View Full Version : What is the 'it' in "It's raining" ??

10-15-2010, 04:08 PM

10-15-2010, 04:25 PM
It rained
It snowed
It hailed
It's windy in Chicago

Who or what is windy in Chicago?

10-15-2010, 06:47 PM
Is this one of those metaphorical questions?

10-15-2010, 07:17 PM
no, I really want to know what people are referring to when they say "it is raining" what/who is doing this raining? Likewise if someone says "it is windy in chicago" what is the 'it' that is windy in chicago?

10-16-2010, 11:12 AM
Enquiring minds want to know! :snack:

Arsenal WV
10-16-2010, 02:30 PM
You're either on Arsenal level drunk when asking a question like that or just a really deep thinker. I'd like to think you are just really drunk though.

10-16-2010, 04:28 PM
"it" as in:

"What is it like outside?"
"It's raining."

"It" would refer to the weather.

... Or, if you're Adam Pacman Jones - "it" could mean loot. As in, "I'm a giant douche who makes it rain on strippers, then tries to take my money back."

10-16-2010, 04:54 PM
So than

It's raining = Weather's raining
It snowed = Weather snowed
It rained = Weather rained
It hailed = Weather hailed

you sure about that bumpy?

10-16-2010, 05:15 PM
Nah. Refering to, not literally substituted for.

10-16-2010, 05:57 PM
But that's what "it" is, nothing more than a placeholder for another word (noun)

therefor you would have to be able to literally substitute "it" for whichever noun you say is preforming this raining.

10-18-2010, 09:14 AM
I want to know where "Its" gets its Cats and Dogs when all hell breaks loose.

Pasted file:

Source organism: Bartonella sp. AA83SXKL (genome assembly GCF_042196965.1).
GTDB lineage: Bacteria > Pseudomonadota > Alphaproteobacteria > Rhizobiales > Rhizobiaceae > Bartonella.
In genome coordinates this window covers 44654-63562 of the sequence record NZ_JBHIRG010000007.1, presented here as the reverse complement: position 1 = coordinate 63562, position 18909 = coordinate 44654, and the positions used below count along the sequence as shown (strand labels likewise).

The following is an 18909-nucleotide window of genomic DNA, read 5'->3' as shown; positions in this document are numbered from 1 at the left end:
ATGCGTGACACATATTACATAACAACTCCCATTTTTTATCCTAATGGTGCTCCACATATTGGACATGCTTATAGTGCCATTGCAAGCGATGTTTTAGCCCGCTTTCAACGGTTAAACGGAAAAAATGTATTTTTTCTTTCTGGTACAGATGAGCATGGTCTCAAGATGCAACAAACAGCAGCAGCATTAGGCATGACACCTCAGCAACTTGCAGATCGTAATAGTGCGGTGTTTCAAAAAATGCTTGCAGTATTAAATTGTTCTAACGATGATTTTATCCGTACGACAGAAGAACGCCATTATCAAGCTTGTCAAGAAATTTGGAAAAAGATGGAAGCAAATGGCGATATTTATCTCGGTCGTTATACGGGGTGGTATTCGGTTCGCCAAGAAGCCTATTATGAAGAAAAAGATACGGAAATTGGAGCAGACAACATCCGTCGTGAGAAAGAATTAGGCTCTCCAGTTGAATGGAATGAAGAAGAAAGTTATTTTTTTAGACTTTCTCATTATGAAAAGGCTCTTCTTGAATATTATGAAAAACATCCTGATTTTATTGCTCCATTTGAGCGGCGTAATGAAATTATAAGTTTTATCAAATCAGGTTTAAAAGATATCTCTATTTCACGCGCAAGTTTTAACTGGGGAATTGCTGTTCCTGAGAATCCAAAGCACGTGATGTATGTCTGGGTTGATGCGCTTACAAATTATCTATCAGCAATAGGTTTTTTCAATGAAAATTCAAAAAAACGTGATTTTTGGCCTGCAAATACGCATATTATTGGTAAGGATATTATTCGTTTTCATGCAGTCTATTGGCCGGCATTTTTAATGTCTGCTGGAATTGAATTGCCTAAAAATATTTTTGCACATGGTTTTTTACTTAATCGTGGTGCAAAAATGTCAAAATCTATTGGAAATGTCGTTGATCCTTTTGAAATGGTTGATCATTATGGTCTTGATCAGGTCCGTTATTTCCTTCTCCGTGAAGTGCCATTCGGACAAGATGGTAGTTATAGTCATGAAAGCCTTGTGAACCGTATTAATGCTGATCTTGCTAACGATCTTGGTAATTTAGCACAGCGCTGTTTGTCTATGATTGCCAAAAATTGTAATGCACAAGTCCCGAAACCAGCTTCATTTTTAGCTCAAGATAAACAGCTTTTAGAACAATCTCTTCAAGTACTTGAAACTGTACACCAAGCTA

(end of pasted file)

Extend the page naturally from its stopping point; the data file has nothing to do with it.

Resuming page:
> When we say, "It's raining," to what does "it" refer?
Let me guess. Some teacher in grade school taught you that all pronouns must have an antecedent, and you can't figure out how there can be an antecedent in It's raining.

Well, you're right. You can't find an antecedent in It's raining. What Miss Fidditch should have told you is that referential pronouns have to have an antecedent. But not all pronoun usage is referential. Pronouns are not always atomic, meaningful words like book and keep; quite often they're ionized for use as pieces of grammar, like the -er or the -s in bookkeepers.

All the common contractions with subject it are really grammar markings:

it's [meaning 'it is'] Progressive or Passive
[meaning 'it has'] Perfect
it'd [meaning 'it would'] Conditional
[meaning 'it had'] Pluperfect
it'll [meaning 'it will'] Future

10-18-2010, 12:40 PM
Mystery solved

now, someone tell me what the which than which there is no whicher is